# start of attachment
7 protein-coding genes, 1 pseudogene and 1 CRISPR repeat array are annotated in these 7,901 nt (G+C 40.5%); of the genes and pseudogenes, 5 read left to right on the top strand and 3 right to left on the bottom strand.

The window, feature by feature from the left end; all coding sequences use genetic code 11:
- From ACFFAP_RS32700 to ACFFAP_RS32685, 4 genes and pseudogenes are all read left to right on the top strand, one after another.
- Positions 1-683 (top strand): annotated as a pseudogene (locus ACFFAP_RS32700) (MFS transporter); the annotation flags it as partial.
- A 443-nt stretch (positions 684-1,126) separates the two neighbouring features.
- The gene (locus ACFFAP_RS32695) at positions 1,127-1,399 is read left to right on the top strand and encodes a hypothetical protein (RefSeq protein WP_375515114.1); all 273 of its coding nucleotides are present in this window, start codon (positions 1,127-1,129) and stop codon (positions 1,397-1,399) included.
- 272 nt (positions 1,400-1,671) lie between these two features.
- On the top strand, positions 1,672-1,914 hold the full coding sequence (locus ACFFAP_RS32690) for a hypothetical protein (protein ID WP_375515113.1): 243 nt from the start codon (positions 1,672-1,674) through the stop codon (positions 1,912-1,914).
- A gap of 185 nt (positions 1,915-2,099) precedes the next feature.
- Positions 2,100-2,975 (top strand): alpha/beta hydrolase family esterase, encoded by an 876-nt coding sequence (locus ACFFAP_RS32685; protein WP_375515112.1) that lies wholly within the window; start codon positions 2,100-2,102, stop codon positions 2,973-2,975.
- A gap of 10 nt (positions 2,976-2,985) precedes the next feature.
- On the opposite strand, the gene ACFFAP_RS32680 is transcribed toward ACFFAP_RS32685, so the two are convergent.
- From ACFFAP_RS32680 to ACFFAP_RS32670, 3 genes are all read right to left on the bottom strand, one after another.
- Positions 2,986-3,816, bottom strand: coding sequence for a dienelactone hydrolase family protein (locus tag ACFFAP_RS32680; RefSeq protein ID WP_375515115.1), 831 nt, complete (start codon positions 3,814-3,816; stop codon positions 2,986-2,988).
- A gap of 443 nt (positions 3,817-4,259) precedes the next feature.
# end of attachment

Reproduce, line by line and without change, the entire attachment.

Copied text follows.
7 protein-coding genes, 1 pseudogene and 1 CRISPR repeat array are annotated in these 7,901 nt (G+C 40.5%); of the genes and pseudogenes, 5 read left to right on the top strand and 3 right to left on the bottom strand.

The window, feature by feature from the left end; all coding sequences use genetic code 11:
- From ACFFAP_RS32700 to ACFFAP_RS32685, 4 genes and pseudogenes are all read left to right on the top strand, one after another.
- Positions 1-683 (top strand): annotated as a pseudogene (locus ACFFAP_RS32700) (MFS transporter); the annotation flags it as partial.
- A 443-nt stretch (positions 684-1,126) separates the two neighbouring features.
- The gene (locus ACFFAP_RS32695) at positions 1,127-1,399 is read left to right on the top strand and encodes a hypothetical protein (RefSeq protein WP_375515114.1); all 273 of its coding nucleotides are present in this window, start codon (positions 1,127-1,129) and stop codon (positions 1,397-1,399) included.
- 272 nt (positions 1,400-1,671) lie between these two features.
- On the top strand, positions 1,672-1,914 hold the full coding sequence (locus ACFFAP_RS32690) for a hypothetical protein (protein ID WP_375515113.1): 243 nt from the start codon (positions 1,672-1,674) through the stop codon (positions 1,912-1,914).
- A gap of 185 nt (positions 1,915-2,099) precedes the next feature.
- Positions 2,100-2,975 (top strand): alpha/beta hydrolase family esterase, encoded by an 876-nt coding sequence (locus ACFFAP_RS32685; protein WP_375515112.1) that lies wholly within the window; start codon positions 2,100-2,102, stop codon positions 2,973-2,975.
- A gap of 10 nt (positions 2,976-2,985) precedes the next feature.
- On the opposite strand, the gene ACFFAP_RS32680 is transcribed toward ACFFAP_RS32685, so the two are convergent.
- From ACFFAP_RS32680 to ACFFAP_RS32670, 3 genes are all read right to left on the bottom strand, one after another.
- Positions 2,986-3,816, bottom strand: coding sequence for a dienelactone hydrolase family protein (locus tag ACFFAP_RS32680; RefSeq protein ID WP_375515115.1), 831 nt, complete (start codon positions 3,814-3,816; stop codon positions 2,986-2,988).
- A gap of 443 nt (positions 3,817-4,259) precedes the next feature.